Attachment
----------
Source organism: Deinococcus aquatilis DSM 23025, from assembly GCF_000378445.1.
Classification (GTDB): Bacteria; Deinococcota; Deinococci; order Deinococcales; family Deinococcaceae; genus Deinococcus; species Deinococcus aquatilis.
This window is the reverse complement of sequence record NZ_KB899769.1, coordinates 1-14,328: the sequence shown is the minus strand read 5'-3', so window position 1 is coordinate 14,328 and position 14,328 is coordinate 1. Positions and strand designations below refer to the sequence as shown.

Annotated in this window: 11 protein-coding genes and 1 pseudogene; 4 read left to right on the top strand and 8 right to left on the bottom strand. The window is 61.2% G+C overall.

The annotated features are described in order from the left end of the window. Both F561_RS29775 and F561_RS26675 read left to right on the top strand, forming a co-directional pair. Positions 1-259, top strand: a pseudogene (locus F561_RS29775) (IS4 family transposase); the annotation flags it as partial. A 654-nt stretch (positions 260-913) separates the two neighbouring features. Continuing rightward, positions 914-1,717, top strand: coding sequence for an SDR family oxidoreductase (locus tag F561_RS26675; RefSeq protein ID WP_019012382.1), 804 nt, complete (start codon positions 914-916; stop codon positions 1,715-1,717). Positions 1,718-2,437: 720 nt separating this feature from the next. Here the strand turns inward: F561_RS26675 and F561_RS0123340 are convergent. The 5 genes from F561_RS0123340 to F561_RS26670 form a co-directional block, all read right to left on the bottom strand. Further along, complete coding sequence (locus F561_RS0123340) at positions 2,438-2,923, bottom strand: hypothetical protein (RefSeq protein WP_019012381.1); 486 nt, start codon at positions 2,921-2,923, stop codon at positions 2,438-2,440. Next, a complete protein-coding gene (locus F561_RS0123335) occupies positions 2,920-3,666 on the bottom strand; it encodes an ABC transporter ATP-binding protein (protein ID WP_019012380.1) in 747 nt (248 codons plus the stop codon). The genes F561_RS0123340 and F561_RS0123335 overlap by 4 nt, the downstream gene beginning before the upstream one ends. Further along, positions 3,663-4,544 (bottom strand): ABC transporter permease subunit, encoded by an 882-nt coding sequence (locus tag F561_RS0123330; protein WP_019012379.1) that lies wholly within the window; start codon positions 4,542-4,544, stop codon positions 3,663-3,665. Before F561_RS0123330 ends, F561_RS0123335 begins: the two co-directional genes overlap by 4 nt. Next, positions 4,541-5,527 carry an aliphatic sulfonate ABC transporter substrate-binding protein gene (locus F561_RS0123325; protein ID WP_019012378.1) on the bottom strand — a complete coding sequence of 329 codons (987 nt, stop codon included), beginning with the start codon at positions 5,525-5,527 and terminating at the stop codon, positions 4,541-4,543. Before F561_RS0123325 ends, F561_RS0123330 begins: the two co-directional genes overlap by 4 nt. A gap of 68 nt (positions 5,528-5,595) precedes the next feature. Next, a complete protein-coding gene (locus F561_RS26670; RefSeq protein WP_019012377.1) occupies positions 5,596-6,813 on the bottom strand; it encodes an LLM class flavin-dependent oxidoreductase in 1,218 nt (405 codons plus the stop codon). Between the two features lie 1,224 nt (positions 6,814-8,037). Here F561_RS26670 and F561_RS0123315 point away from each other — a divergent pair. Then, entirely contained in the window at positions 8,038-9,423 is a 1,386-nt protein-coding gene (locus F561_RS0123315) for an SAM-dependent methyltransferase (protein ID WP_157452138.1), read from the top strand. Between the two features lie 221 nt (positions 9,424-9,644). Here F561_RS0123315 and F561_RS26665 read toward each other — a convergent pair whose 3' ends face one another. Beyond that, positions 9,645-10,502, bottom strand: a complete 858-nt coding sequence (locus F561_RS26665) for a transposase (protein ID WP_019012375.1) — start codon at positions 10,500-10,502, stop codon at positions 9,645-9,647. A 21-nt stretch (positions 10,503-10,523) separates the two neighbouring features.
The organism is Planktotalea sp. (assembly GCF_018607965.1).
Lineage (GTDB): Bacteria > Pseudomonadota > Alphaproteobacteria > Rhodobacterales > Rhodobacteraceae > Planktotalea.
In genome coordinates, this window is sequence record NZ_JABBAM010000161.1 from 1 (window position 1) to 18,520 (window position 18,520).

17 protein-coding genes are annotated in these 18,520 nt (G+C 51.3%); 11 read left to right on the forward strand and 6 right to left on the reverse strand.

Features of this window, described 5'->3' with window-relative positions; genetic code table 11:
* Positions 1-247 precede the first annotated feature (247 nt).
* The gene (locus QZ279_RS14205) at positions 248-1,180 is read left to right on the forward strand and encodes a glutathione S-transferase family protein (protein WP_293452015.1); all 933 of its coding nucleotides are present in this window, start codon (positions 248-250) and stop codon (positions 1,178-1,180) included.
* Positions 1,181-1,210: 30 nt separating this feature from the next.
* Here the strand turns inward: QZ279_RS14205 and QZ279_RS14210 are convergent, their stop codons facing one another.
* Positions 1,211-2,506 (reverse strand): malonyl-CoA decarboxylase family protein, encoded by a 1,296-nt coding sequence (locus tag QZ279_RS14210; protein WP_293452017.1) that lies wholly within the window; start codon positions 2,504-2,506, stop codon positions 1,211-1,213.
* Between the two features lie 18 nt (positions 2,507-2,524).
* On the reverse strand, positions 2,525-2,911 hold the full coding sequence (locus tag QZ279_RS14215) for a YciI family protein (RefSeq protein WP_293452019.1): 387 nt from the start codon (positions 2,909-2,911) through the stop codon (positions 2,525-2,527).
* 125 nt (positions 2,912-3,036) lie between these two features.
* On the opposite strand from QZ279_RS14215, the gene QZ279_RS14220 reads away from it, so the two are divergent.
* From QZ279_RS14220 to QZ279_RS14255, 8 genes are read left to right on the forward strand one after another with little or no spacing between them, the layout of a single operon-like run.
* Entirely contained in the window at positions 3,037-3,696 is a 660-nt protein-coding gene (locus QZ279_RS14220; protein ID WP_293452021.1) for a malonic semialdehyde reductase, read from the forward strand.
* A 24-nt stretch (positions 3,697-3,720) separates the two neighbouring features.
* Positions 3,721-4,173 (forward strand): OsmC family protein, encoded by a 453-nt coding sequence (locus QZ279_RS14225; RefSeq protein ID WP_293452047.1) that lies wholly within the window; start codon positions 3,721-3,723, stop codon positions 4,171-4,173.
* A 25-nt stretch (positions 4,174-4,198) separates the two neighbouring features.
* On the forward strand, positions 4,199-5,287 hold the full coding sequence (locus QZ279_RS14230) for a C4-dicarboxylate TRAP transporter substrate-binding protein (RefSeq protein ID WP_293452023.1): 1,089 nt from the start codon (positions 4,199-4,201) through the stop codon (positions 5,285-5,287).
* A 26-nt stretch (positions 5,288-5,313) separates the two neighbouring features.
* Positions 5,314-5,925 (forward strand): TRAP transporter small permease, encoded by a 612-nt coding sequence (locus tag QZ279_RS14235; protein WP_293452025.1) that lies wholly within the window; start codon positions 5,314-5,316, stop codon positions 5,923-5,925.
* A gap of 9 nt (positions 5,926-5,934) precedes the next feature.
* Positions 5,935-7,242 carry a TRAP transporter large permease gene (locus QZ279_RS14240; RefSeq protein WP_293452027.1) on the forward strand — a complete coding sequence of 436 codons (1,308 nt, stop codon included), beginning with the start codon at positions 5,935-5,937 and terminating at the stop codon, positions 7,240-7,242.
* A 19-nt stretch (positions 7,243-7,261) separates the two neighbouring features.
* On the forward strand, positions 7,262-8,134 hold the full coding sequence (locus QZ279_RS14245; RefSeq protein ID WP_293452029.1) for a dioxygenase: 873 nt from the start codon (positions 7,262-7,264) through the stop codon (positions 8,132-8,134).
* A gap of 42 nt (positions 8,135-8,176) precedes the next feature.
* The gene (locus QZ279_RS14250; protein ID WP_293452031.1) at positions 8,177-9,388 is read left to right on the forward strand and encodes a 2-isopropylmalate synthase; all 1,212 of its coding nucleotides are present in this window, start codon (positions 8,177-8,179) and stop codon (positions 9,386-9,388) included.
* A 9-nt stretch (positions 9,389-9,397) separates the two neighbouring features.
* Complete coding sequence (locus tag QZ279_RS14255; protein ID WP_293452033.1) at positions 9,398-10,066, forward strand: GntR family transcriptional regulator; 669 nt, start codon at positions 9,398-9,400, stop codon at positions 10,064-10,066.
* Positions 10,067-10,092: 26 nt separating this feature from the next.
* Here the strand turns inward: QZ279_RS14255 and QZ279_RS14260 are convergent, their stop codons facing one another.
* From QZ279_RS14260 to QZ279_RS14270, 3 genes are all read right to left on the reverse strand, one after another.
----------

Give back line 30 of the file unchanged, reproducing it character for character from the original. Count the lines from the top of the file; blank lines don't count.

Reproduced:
* A 19-nt stretch (positions 7,243-7,261) separates the two neighbouring features.